CC BY-NC-SA 4.0 The Cultural Pirate by Devonavar is licensed under a Creative Commons Attribution-NonCommercial-ShareAlike 4.0 International License.

Recent Posts

Review: The Clean Money Revolution by Joel Solomon

The idea of “Clean Money” is an attractive one.  We are intimately familiar with the harms that concentrated money can cause, whether it’s the corrosive effect of money on politics, the ability of large corporations to buy legal immunity by dragging out the legal process indefinitely, or the fact that the financial system is set up to benefit the 1% at the expense of the 99%.  We are less familiar with the ways that concentrated money can be used in positive ways.

Joel Solomon’s The Clean Money Revolution provides passionate proof that money is a tool, and it’s the quality of the people using it that determines the quality of the effects it has.  It’s at once a moral plea to those with money to recognize the power that money grants them and a memoir of Joel’s successes in living that morality by helping others put their money (and Joel’s) to good use.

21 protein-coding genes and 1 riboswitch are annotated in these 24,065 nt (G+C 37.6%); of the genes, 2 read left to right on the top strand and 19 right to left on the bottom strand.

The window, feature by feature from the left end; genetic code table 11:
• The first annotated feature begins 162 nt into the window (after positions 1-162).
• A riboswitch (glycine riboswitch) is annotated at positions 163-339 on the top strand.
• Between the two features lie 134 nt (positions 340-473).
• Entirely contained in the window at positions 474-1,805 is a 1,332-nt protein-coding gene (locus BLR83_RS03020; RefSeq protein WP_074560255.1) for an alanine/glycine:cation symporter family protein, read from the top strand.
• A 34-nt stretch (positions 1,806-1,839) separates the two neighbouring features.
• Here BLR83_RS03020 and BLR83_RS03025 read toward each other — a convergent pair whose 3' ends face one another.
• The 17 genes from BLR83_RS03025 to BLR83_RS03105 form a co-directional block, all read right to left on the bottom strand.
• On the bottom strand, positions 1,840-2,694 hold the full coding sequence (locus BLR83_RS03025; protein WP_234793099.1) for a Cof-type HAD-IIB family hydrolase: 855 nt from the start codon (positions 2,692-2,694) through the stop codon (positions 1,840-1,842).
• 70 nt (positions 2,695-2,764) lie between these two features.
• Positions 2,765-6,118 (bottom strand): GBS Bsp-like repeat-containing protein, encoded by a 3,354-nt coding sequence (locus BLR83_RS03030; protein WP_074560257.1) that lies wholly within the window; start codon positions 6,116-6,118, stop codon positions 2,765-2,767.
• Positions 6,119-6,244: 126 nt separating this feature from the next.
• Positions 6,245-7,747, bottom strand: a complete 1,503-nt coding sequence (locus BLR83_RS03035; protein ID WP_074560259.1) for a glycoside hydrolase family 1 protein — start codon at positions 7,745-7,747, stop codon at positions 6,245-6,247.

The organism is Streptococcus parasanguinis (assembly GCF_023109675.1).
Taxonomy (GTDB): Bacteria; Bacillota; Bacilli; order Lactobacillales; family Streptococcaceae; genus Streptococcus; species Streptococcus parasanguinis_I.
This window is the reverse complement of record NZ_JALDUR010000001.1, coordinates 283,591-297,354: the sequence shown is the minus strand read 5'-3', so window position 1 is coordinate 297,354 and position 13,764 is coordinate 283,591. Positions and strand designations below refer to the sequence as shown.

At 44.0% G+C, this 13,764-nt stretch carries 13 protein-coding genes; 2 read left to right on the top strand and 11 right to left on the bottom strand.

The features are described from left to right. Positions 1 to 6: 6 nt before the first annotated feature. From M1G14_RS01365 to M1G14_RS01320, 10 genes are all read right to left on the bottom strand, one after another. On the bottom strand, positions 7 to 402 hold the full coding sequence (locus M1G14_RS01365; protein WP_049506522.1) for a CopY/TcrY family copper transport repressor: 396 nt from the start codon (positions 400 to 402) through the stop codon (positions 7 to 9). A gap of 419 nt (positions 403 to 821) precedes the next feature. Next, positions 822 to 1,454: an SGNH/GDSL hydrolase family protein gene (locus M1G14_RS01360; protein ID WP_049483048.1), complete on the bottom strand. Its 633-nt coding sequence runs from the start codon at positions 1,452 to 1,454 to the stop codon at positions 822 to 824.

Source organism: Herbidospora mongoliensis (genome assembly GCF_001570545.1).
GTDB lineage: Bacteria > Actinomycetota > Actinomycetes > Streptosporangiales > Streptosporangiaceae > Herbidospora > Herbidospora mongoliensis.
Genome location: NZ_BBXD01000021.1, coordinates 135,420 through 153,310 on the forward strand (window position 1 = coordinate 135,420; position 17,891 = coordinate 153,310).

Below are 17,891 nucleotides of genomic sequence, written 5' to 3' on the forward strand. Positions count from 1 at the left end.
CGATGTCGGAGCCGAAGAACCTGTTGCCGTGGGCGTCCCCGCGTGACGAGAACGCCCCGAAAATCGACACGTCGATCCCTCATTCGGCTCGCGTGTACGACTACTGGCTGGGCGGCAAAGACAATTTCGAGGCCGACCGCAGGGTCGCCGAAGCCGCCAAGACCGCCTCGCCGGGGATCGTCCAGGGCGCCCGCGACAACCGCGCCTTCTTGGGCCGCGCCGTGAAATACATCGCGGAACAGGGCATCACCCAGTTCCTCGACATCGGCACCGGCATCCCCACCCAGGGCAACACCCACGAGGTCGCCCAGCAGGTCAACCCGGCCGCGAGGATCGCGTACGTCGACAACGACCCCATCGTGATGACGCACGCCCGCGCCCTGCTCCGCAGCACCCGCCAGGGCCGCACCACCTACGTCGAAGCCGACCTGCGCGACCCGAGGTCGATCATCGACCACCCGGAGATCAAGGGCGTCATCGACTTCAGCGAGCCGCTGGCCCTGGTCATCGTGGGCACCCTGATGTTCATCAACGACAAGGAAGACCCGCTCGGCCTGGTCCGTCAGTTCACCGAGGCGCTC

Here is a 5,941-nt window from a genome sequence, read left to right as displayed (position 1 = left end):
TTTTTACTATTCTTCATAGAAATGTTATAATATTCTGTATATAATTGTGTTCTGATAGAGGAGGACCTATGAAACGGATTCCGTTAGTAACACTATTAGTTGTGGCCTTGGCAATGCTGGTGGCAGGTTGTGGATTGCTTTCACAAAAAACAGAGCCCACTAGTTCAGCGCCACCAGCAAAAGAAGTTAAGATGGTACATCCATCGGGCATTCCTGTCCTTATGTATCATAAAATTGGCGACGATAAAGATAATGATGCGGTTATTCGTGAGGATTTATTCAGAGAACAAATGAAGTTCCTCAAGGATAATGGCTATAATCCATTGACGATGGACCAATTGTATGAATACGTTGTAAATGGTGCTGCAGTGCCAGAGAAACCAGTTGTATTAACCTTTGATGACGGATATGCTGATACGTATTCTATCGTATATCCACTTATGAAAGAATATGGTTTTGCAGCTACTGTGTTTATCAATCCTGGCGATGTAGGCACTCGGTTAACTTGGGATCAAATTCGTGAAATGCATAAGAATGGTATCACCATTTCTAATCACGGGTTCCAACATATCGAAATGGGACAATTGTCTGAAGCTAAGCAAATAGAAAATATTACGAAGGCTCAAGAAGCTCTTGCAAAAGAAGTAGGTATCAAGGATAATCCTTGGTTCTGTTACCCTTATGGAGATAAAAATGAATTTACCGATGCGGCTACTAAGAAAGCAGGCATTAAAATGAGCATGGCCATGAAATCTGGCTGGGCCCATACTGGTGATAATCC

It’s hopeful and inspiring in its attempt to envision a world where our financial and social systems evolve gracefully into a more sustainable, stable, just future rather than collapsing around our ears into chaos and anarchy.  In a world where corporate money ensures that governments stay impotent against the various social and environmental crises that might cost those corporations their quarterly profits, the idea that Clean Money used well can be a force for positive change is a refreshing, if idealistic vision.

And, thanks to Joel’s intimate knowledge in the arcane arts of investing and business, it’s also a seductively convincing vision.  Joel knows how money works.  He knows how to use it wisely, and he’s also not afraid to point out how it can be (and is being) used badly.  He’s candidly aware that the current level of socially aware investing is a drop in the bucket compared to the amount of capital that is pulling in the other direction.  And yet, his book is the Clean Money Revolution, and he believes that the revolution has started.  He believes that, at the very least, there is a path forward that will shift vast amounts of money from the old, profit-at-any-cost mentality to a new, more sustainable and socially responsible mindset.  And he believes that this transition will be shepherded by the Millennials as they take over management of the funds from the Boomer generation.  As a Millennial, I find that flattering.